A lot of the I/O on the ASUS Strix G513QY is on the rear of the device, which makes cable management much easier than devices which just put the ports on the side. Power, Ethernet, HDMI, and some of the USB are on the back, while the left side just features two USB Type-A ports, and a headset jack. There are no ports on the right side, although there is a cooling vent.

Overall, the ASUS ROG Strix G513QY, despite being a mouthful to say, is a compact, well-built, and interesting design. ASUS has gone all out on the gamer look, while also allowing the owner to customize the look with lighting, and even removable accents. The design is compact thanks to the thin display bezels, and they keyboard is one of the best in any gaming notebook. The design is not perfect though. The lack of a webcam is an odd choice in the current climate, and the finish does get dirty very quickly.

Introduction System Performance
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  • Techie2 - Wednesday, June 2, 2021 - link

    If not for all the bribe money that Intel spends to prevent companies from building high end AMD laptops, AMD would own the laptop market based on performance. Asus has always taken the bribe money so don't expect them to embrace AMD significantly be it in laptops or desktop mobos. Reply
  • ToTTenTranz - Wednesday, June 2, 2021 - link

    Why is the supposed GPU test page comprised of a bunch of CPU limited scenarios? Reply
  • ExarKun333 - Wednesday, June 2, 2021 - link

    Why is this being compared to such old laptops? Why no 3080s with different TDPs and 10/11 gen Intel + ryzen 3000? Reply
  • IBM760XL - Wednesday, June 2, 2021 - link

    Shut up and take my flatmate's money! He's got an MSI Raider with a 2080 (probably the same model in the comparison charts), and the whole flat agrees it's obnoxiously loud, even at idle. I'm going to show him this review tomorrow and tell him to sell the MSI and buy this as soon as it's available. Saying this as someone who has a (much quieter, somewhat thicker) MSI myself.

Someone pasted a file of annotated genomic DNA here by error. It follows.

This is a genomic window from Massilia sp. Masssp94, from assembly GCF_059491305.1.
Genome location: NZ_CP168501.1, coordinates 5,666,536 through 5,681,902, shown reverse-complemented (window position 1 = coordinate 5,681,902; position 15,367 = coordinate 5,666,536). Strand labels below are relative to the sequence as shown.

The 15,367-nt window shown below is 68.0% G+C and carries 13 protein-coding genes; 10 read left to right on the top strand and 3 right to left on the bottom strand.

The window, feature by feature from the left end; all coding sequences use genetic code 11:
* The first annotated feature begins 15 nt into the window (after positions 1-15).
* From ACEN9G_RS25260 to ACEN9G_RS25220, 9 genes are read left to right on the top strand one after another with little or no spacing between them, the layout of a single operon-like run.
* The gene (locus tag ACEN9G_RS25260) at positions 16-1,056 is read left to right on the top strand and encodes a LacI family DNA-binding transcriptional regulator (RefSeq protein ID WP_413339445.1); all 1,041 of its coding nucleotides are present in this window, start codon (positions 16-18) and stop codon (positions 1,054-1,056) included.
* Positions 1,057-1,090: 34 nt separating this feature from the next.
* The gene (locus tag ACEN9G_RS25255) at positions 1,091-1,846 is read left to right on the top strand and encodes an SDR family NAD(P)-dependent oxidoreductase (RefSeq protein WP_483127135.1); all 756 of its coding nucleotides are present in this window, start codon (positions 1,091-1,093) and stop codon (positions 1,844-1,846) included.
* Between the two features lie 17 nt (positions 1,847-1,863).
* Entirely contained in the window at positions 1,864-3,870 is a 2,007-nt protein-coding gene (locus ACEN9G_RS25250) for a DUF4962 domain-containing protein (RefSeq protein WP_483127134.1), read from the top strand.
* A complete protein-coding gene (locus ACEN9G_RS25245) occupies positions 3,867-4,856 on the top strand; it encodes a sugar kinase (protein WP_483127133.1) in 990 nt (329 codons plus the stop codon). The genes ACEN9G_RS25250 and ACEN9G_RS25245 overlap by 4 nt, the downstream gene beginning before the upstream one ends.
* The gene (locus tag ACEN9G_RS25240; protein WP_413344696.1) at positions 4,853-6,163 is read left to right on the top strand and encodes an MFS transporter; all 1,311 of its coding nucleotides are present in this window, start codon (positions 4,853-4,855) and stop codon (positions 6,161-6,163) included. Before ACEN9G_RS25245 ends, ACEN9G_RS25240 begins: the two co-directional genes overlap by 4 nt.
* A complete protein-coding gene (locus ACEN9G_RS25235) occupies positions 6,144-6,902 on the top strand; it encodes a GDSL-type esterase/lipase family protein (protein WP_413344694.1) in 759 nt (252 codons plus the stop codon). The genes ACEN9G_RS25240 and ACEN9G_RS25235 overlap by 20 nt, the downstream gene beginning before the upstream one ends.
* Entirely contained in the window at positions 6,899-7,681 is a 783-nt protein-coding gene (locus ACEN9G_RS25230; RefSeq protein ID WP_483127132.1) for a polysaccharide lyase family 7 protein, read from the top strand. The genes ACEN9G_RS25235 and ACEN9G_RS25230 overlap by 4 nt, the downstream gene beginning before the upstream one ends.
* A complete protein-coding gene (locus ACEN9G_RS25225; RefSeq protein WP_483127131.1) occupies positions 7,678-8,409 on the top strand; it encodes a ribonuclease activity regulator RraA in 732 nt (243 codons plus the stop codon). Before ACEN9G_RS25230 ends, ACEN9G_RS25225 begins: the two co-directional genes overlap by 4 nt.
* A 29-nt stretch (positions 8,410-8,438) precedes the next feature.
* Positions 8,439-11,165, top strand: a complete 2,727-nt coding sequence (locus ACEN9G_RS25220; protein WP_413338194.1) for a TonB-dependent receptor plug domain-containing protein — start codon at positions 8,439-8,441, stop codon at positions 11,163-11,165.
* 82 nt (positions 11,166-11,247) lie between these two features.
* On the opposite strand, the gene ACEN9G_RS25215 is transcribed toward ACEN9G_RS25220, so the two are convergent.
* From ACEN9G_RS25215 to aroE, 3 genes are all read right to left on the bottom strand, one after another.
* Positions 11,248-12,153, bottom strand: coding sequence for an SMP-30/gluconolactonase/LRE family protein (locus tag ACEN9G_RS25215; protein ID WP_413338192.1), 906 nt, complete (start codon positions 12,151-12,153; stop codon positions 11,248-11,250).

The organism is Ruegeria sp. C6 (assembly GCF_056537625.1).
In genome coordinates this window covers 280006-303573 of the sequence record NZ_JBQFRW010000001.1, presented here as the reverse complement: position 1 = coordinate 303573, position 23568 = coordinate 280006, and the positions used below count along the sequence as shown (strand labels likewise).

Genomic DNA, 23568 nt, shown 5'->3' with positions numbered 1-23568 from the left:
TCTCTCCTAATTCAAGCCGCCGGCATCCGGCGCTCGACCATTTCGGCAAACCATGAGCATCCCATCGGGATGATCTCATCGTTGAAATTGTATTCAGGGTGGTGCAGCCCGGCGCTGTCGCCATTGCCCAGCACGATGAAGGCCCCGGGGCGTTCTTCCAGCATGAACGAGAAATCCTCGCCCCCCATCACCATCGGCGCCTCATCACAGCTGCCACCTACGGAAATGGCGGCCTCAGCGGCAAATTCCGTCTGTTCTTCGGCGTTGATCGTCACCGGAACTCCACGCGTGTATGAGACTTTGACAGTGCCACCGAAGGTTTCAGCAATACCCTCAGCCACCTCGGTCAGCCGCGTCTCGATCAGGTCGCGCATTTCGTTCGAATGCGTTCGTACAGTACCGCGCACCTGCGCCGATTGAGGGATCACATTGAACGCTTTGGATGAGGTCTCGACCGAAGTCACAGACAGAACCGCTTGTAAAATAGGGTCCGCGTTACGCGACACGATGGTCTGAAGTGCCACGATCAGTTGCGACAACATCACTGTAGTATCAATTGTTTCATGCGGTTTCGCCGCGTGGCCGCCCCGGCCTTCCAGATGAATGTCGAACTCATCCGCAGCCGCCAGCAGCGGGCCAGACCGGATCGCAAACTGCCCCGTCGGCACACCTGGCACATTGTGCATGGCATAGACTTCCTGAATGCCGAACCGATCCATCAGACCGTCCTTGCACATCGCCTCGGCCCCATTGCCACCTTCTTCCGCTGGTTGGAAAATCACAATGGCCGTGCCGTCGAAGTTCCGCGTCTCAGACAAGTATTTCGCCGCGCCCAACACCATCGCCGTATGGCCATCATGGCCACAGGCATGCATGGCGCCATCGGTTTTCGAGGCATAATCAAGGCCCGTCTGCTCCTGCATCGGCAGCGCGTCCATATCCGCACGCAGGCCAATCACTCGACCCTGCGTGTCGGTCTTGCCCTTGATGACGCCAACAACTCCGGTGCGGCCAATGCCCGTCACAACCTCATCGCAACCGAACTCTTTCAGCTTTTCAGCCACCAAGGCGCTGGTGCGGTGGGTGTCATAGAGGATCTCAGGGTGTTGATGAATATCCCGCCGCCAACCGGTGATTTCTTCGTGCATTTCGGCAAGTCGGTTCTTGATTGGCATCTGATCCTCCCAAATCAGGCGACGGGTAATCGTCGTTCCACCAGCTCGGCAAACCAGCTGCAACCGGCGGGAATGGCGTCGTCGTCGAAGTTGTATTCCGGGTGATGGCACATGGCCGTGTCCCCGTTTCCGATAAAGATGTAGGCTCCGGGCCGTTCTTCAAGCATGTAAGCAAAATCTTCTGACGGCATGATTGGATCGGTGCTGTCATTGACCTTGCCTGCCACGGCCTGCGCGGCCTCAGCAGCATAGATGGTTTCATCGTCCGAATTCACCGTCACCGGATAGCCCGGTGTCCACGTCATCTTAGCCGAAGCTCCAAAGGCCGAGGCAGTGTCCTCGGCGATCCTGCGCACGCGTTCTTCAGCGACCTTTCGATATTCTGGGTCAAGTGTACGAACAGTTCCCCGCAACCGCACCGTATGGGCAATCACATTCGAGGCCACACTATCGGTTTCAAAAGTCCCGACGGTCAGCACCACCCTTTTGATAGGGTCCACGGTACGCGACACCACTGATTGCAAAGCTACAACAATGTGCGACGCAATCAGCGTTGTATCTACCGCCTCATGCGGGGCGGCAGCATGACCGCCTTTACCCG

Aside from the fact that my ears really want one of these in the house, it looks pretty nice in general. The fingerprint magnets are unfortunate, but otherwise it would very likely be in the running if I were in the market for a new laptop... or even just a powerful GPU in general. I'm excited to see AMD offer such a complete package, and at a reasonable price. The battery life for a gaming laptop is especially impressive. Gotta iron out those WiFi goblins though, I'd probably use it on Ethernet 85-90% of the time, but few things are more aggrieving in a computer than spotty WiFi.
    Reply
  • boidsonly - Wednesday, June 2, 2021 - link

    I've been wanting an all AMD laptop for a while now but never felt they were ready for prime time until now. If I can find this at MSRP I will buy it. Reply
  • FakThisShttyGame - Wednesday, June 2, 2021 - link

    I wish they remove the screen and keyboard and keep this thin for my next gaming desktop Reply
  • DoofusOfDeath - Thursday, June 3, 2021 - link

    Anyone know if the 2560x1440 panel will be brighter? I'm looking for a laptop that's usable in a semi-outside setting, and max 300 nits isn't ideal. Reply
  • Brett Howse - Friday, June 4, 2021 - link

    The QHD is rated at the same 300 nits. Reply
  • DoofusOfDeath - Saturday, June 5, 2021 - link

    Thanks, and bummer. Do you remember where you found that info? I was having trouble hunting down the specs. Reply
  • Brett Howse - Sunday, June 13, 2021 - link

    It was in the reviewer's guide AMD sent. Reply